“I had a great run there,” Catalano said. “I just had enough.”
Catalano left New Jersey Tech when it was an NCAA Division II program in 2004, nowhere near where the program is now as a Division I team in a big league (the Atlantic Sun) and with a spanking new campus facility, the $110 million Wellness and Events Center.
Now, he’s home again at last.
“I really hadn’t been back to Belleville in a long time, I guess since I recruited two players to come to New Jersey Tech,” Catalano said. “The last time I walked into the school was when I was inducted to the Wall (of Fame). It was definitely odd.”
One player asked Marra a bizarre question.
“He said to Marcellino, ‘How did you get him to come here?’” Catalano said. “I just felt I had to come in and change the culture a little. But they really have bought into the things we do. It’s all trial and error now.”
The Buccaneers lost their opener Friday night to Golda Och School.
“It’s one game,” Catalano said. “We just have to put our noses to the grindstone.”
The Buccaneers feature cousins James and Kyle Laquindanum in the backcourt. Both are 6-foot-1 junior guards.
“They both start,” Catalano said. “They both can shoot the ball. They both have some skills. They’re learning how to play defense. They’re learning and they want to learn.”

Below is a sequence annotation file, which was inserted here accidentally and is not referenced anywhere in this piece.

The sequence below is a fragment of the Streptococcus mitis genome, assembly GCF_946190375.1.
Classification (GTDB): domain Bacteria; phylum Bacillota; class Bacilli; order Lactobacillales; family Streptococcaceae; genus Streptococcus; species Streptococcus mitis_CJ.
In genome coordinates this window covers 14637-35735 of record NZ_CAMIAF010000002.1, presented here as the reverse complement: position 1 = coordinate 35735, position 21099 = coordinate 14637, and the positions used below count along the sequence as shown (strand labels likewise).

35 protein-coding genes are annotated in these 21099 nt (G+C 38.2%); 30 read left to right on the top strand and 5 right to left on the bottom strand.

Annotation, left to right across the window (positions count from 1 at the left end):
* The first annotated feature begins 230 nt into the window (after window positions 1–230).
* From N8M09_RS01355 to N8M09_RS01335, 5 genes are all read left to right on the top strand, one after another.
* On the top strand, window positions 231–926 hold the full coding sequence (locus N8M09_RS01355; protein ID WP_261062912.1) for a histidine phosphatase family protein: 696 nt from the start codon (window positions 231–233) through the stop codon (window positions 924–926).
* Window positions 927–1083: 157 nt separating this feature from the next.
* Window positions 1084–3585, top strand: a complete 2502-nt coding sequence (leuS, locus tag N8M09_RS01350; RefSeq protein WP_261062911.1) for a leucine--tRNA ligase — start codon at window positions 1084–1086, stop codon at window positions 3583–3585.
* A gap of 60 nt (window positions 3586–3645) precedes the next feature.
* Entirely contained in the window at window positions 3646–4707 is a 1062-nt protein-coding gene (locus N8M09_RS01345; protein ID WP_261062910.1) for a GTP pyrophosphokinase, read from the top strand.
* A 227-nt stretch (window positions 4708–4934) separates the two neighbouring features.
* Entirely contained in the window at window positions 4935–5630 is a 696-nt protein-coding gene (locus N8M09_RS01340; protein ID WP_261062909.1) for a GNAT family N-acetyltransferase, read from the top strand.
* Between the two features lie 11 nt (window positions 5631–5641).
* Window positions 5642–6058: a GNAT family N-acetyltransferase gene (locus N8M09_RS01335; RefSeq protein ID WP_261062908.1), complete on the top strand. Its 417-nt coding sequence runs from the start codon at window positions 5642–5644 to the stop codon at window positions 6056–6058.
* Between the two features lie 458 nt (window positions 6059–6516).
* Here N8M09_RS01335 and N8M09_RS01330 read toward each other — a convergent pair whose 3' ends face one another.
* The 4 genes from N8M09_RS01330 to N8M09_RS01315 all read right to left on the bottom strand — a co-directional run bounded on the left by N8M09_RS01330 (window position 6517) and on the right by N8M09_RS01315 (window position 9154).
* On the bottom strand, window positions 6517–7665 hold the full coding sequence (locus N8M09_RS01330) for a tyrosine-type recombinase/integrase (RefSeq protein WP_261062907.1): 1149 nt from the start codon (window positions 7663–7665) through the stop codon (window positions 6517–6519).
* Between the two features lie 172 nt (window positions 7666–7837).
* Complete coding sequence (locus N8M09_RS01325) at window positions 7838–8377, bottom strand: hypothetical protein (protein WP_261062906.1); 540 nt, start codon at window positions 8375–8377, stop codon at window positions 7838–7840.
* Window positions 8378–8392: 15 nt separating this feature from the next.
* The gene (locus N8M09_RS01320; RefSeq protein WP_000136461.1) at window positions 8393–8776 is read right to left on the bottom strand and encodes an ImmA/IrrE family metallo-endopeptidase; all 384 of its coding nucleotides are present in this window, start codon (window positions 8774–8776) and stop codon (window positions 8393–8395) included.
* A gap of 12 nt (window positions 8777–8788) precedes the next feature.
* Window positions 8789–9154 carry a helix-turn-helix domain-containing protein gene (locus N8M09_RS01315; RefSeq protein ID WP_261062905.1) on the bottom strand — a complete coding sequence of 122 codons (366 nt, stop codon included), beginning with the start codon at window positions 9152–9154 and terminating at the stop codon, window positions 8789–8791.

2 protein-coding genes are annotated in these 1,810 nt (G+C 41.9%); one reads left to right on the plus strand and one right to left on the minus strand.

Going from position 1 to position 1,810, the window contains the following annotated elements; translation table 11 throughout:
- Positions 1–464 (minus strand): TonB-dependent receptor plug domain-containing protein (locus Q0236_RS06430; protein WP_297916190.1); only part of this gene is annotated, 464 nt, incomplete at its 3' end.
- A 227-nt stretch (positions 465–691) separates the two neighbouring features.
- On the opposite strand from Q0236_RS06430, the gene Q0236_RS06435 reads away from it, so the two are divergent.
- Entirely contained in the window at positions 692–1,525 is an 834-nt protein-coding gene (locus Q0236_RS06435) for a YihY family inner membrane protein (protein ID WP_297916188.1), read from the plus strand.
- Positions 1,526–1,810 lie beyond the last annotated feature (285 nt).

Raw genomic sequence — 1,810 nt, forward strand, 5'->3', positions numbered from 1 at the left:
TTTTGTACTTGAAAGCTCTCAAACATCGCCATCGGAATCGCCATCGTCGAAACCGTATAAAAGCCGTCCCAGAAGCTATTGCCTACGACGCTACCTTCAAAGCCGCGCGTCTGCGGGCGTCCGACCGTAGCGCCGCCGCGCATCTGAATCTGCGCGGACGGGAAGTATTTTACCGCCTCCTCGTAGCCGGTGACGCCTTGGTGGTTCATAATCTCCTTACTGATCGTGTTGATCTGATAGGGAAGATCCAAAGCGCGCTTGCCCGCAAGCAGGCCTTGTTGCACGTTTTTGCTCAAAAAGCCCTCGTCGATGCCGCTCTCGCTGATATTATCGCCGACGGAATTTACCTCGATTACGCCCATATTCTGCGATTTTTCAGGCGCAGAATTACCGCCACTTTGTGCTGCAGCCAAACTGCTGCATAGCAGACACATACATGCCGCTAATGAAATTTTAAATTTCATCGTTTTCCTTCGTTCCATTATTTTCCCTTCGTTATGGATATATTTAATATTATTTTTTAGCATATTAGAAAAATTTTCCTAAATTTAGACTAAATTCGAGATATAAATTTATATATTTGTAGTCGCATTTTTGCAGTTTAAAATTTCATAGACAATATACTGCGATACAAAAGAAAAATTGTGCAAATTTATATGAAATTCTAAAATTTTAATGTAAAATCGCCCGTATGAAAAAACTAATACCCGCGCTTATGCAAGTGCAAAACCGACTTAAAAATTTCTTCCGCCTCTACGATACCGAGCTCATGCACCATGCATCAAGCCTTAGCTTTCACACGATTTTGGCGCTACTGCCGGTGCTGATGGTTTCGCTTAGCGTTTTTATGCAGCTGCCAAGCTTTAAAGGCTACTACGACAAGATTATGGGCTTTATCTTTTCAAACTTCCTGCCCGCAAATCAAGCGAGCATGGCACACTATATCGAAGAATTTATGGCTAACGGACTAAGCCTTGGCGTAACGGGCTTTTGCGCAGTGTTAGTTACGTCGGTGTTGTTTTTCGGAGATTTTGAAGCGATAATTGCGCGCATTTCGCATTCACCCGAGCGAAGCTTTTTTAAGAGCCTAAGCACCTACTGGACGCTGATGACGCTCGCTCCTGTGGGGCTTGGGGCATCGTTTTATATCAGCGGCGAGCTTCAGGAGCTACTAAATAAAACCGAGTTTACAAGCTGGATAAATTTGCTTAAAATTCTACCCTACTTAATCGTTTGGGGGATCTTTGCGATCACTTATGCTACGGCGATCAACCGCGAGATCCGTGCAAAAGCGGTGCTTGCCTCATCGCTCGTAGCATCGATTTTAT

Senior David McAllister is also in the mix in the backcourt.
The Buccaneers have twins Adrienne and Adrielle Henson in the starting lineup. The Henson twins are 6-foot-3 juniors.
“They’re totally interchangeable,” Catalano said. “They can shoot it pretty well. We’re trying to put them into situations that best fit them. They both have a lot of speed and they can go to the basket.”
Senior Jaylen Swan is also in the mix at forward, as is senior Joe Monroig.
“Jaylen finishes well around the basket,” Catalano said. “Joe took six charges on his own Friday night. He hustles. He has the aggressiveness our entire team should have.”
Ethan Luarca is a 6-foot-1 swing player.
“Ethan goes to the basket well,” Catalano said. “He also can shoot.”
Catalano knows he has to mix his lineup up a little to be competitive.
“We have a lot of different things we can do, both offensively and defensively,” Catalano said. “We just need to get some intensity.”
The Buccaneers face Science and North Star Academy this week and will go to the Glen Ridge Holiday Tournament with host Glen Ridge, Bloomfield and People’s Charter school.
Could have Catalano ever imagined a scenario like this one?
“No way,” Catalano said. “I can’t even imagine that I took the job, never mind even coming back and considering taking it. But a year into not coaching, I had to take something that was a challenge. I’ll get over this. It’s really odd and unique how it happened, but I’m excited.
Added Catalano, “Last year, I was miserable, but now, I’m excited again. It’s the best time of year.”
The Belleville High School boys’ basketball program turns to veteran alumnus Jim Catalano (center) to be the new head coach. From left are Ethan Luarca, David McAllister, head coach Catalano, James Laquindanum and Jaylen Swan. Photo by Jim Hague